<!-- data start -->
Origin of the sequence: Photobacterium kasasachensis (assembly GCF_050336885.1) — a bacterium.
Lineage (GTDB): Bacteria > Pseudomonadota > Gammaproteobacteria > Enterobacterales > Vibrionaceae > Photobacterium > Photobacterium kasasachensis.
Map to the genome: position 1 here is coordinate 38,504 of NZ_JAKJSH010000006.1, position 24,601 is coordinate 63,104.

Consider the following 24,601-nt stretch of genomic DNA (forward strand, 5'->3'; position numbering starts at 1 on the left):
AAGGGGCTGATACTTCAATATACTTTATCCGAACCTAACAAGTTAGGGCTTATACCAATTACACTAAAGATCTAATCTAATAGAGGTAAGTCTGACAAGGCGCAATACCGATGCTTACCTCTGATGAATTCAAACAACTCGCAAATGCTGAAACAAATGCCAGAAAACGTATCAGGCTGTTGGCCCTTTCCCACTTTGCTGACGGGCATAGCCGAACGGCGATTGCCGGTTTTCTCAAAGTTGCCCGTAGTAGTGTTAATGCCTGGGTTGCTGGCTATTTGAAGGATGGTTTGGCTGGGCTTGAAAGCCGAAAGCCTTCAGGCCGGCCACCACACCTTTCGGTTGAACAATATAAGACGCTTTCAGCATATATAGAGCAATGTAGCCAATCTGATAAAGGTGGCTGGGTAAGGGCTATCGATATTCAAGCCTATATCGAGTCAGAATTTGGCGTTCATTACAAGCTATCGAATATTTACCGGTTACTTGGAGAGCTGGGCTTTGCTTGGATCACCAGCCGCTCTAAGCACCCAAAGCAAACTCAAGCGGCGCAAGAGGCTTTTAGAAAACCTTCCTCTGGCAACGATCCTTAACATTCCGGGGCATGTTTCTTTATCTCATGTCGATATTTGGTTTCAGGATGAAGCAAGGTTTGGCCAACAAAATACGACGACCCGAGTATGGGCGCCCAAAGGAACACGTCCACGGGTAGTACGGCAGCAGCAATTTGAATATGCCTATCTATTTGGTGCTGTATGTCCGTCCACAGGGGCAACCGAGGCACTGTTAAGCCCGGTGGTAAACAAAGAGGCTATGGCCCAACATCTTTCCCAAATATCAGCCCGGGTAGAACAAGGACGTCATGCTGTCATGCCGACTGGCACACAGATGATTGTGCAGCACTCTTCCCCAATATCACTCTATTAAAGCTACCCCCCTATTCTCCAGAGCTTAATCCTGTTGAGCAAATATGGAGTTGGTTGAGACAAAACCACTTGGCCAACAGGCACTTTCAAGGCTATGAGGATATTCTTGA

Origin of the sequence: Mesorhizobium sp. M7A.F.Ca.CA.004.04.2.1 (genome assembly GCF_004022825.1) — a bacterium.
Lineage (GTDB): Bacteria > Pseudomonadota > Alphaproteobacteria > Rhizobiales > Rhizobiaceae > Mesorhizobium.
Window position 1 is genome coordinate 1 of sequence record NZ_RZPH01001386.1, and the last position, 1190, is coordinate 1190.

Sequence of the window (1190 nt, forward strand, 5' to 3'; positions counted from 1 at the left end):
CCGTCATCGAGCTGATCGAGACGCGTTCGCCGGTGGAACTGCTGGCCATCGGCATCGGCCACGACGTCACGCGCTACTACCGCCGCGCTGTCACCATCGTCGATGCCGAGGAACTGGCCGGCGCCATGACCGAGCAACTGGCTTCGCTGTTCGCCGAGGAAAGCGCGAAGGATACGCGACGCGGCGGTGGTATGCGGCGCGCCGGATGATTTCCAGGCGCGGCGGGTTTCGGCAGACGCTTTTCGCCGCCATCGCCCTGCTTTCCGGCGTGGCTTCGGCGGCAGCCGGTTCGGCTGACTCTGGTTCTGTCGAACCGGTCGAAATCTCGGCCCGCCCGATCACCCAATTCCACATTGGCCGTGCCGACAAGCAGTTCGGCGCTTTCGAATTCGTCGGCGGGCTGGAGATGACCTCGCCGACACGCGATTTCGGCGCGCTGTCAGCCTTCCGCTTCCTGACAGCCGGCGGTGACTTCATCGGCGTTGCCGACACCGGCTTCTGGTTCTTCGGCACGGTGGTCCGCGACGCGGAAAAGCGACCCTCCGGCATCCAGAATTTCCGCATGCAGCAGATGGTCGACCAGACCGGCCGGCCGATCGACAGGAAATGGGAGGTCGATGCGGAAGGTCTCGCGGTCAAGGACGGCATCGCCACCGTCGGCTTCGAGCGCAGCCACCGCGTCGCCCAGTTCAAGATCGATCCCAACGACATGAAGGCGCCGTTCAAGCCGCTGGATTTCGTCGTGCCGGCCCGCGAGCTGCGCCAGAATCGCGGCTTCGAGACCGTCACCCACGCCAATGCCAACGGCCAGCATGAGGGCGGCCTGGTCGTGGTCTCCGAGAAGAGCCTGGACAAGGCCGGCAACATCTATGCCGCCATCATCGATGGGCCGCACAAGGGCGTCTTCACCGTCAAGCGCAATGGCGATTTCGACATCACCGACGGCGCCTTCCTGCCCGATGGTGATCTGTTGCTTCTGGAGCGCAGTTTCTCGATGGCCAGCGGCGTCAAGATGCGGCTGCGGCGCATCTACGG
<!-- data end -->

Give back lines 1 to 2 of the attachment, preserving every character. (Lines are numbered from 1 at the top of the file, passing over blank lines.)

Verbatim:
Origin of the sequence: Photobacterium kasasachensis (assembly GCF_050336885.1) — a bacterium.
Lineage (GTDB): Bacteria > Pseudomonadota > Gammaproteobacteria > Enterobacterales > Vibrionaceae > Photobacterium > Photobacterium kasasachensis.